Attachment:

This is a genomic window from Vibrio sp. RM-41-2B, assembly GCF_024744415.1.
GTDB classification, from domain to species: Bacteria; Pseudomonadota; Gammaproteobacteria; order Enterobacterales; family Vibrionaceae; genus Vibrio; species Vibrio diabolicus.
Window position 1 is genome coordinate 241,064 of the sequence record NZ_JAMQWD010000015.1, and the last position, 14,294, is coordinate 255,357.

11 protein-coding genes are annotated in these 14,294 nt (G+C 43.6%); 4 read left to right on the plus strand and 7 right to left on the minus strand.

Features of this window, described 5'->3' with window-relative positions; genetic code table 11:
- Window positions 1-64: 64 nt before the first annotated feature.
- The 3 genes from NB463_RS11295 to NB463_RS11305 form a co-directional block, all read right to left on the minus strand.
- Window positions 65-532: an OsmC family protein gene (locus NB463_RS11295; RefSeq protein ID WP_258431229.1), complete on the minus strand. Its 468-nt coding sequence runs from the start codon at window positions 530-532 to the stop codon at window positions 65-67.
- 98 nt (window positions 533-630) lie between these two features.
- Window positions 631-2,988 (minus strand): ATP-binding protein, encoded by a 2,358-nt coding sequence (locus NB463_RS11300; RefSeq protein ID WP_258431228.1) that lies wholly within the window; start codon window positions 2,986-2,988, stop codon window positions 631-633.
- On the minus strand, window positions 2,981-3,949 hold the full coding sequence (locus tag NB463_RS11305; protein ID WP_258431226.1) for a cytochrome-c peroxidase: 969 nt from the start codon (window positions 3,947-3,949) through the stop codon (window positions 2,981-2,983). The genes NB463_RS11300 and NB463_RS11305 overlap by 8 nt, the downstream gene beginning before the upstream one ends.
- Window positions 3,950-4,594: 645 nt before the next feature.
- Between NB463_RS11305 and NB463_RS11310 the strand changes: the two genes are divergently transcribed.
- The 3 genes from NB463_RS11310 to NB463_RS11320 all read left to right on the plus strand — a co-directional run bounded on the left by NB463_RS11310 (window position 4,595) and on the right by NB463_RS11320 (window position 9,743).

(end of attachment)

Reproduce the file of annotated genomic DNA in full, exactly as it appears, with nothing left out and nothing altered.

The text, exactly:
This is a genomic window from Vibrio sp. RM-41-2B, assembly GCF_024744415.1.
GTDB classification, from domain to species: Bacteria; Pseudomonadota; Gammaproteobacteria; order Enterobacterales; family Vibrionaceae; genus Vibrio; species Vibrio diabolicus.
Window position 1 is genome coordinate 241,064 of the sequence record NZ_JAMQWD010000015.1, and the last position, 14,294, is coordinate 255,357.

11 protein-coding genes are annotated in these 14,294 nt (G+C 43.6%); 4 read left to right on the plus strand and 7 right to left on the minus strand.

Features of this window, described 5'->3' with window-relative positions; genetic code table 11:
- Window positions 1-64: 64 nt before the first annotated feature.
- The 3 genes from NB463_RS11295 to NB463_RS11305 form a co-directional block, all read right to left on the minus strand.
- Window positions 65-532: an OsmC family protein gene (locus NB463_RS11295; RefSeq protein ID WP_258431229.1), complete on the minus strand. Its 468-nt coding sequence runs from the start codon at window positions 530-532 to the stop codon at window positions 65-67.
- 98 nt (window positions 533-630) lie between these two features.
- Window positions 631-2,988 (minus strand): ATP-binding protein, encoded by a 2,358-nt coding sequence (locus NB463_RS11300; RefSeq protein ID WP_258431228.1) that lies wholly within the window; start codon window positions 2,986-2,988, stop codon window positions 631-633.
- On the minus strand, window positions 2,981-3,949 hold the full coding sequence (locus tag NB463_RS11305; protein ID WP_258431226.1) for a cytochrome-c peroxidase: 969 nt from the start codon (window positions 3,947-3,949) through the stop codon (window positions 2,981-2,983). The genes NB463_RS11300 and NB463_RS11305 overlap by 8 nt, the downstream gene beginning before the upstream one ends.
- Window positions 3,950-4,594: 645 nt before the next feature.
- Between NB463_RS11305 and NB463_RS11310 the strand changes: the two genes are divergently transcribed.
- The 3 genes from NB463_RS11310 to NB463_RS11320 all read left to right on the plus strand — a co-directional run bounded on the left by NB463_RS11310 (window position 4,595) and on the right by NB463_RS11320 (window position 9,743).